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On January 1, 2017, the KHI News Service became part of KCUR public radio’s new initiative, the Kansas News Service. The Kansas News Service will continue to cover health policy news and broaden its scope to include education and politics. All stories produced by the former KHI News Service are archived here. Stories and photos may be republished at no cost with proper attribution and a link back to

DCF delays change in family assistance cutoff

By Dave Ranney | May 28, 2015

The Kansas Department for Children and Families won’t be dropping 350 families from the state’s Temporary Assistance for Needy Families rolls on July 1.

Instead, these families — all of which have been on TANF for at least 36 months — will have a six-month “grace period” to figure out how to make ends meet without their TANF benefits. The new cutoff date for these families will be Jan. 31, 2016.

“It is our goal to help individuals adjust to this new policy by working closely with them during the transition period to assess their situation, address their circumstances and achieve self-sufficiency before they exhaust their TANF eligibility,” Theresa Freed, a DCF spokesperson, said in an email.

The shift in policy comes on the heels of legislators last month passing — and Gov. Sam Brownback signing into law — a bill that lowered families’ lifetime TANF eligibility from 48 months to 36 months. The new law, Brownback said, is meant to strengthen families by lessening their dependence on government programs.

The 350 families that already have passed 36 months on TANF, according to DCF estimates, include approximately 700 children. The total number of Kansas families on TANF as of April was 6,015.

In Kansas, the average TANF cash assistance benefit is $111 per person per month. Generally, a family is not eligible for TANF if the household’s income exceeds 26 percent of the federal poverty level, which is roughly $435 a month for a family of three.

Families that reach the 48-month threshold after July 1 will be dropped from the program. DCF will begin enforcing the 36-month lifetime limit on Jan. 1.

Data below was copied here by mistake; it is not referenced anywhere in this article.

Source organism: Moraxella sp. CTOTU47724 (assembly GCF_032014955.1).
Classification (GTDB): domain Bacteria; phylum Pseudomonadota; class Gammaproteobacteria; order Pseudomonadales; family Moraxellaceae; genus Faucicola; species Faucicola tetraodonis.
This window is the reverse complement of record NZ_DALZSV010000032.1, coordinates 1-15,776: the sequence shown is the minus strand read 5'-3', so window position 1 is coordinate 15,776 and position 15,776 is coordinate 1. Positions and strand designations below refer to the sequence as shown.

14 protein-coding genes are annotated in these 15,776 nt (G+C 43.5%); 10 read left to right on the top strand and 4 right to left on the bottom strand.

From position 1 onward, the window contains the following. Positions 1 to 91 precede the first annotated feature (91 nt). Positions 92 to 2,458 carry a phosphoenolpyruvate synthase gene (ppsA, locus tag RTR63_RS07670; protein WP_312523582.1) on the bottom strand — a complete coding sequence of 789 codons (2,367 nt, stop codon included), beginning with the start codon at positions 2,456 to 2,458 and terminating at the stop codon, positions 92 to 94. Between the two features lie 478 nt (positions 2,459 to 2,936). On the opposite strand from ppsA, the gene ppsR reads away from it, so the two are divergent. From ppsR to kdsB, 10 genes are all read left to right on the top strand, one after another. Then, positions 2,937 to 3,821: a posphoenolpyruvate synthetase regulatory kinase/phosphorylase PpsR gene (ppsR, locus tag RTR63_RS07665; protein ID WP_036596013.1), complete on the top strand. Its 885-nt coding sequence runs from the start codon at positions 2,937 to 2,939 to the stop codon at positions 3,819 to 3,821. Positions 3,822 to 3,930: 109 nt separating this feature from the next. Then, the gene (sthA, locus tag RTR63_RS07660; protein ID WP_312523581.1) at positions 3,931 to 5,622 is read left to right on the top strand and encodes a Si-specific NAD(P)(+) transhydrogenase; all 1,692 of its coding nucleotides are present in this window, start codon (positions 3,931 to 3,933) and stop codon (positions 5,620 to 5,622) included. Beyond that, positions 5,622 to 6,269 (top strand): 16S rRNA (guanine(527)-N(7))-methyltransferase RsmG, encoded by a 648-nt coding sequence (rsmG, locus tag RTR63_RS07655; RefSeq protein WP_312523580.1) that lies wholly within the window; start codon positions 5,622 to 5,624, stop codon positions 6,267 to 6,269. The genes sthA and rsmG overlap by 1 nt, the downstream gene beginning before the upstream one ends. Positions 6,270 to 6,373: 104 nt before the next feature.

Sandra Kimmons, economic and employment services director at DCF, said the department will begin sending letters in late June or early July to the families it expects to be affected by the 36-month cap on eligibility.

Parents in these families, she said, will be encouraged to meet with their DCF case managers, who will help them follow through on their plans for “moving off of TANF assistance and into self-sufficiency.”

These plans, she said, are in place, having been developed shortly after the parent signed up for TANF.

Some families, Kimmons said, may be eligible for a “hardship exemption” that will allow them to remain on TANF for up to an additional 12 months.

The exemption is limited to parents who are recovering from domestic violence or sexual assault, caring for a severely disabled child, coping with a long-term disability that’s likely to lead to eligibility for Social Security benefits or heeding DCF-sanctioned plans to retrieve their children from the state’s foster care system.

Families in sudden, catastrophic circumstances — a house fire, for example — may be eligible for an exemption as well. Last year, DCF granted fewer than 40 hardship exemptions.

Families that are no longer eligible for TANF, Freed said, will be made aware of other resources — a food pantry, for example — that may be available in their communities.

They will remain eligible for the Supplemental Nutrition Assistance Program, also known as food stamps, Medicaid and, perhaps, help in paying for child care and for utilities.

The average TANF family, Freed said, spends a total of 18 months on the cash-assistance program.

Advocates for the poor have panned the new law and DCF’s shift in policy.

The 36-month cap on TANF eligibility will harm families that already are among the state’s most vulnerable, said Jeanette Collier, who runs NEK-CAP Inc., a 20-county anti-poverty program based in Hiawatha.

“I know there’s a mindset out there that says 36 months (lifetime limit) is plenty long enough for people to get their acts together,” she said. “And for some people it is. But for the people who are going to be affected by this, it’s not.

“On the community level,” Collier said, “neither the resources nor the systems are in place to ensure that these families are going to remain housed or be fed.”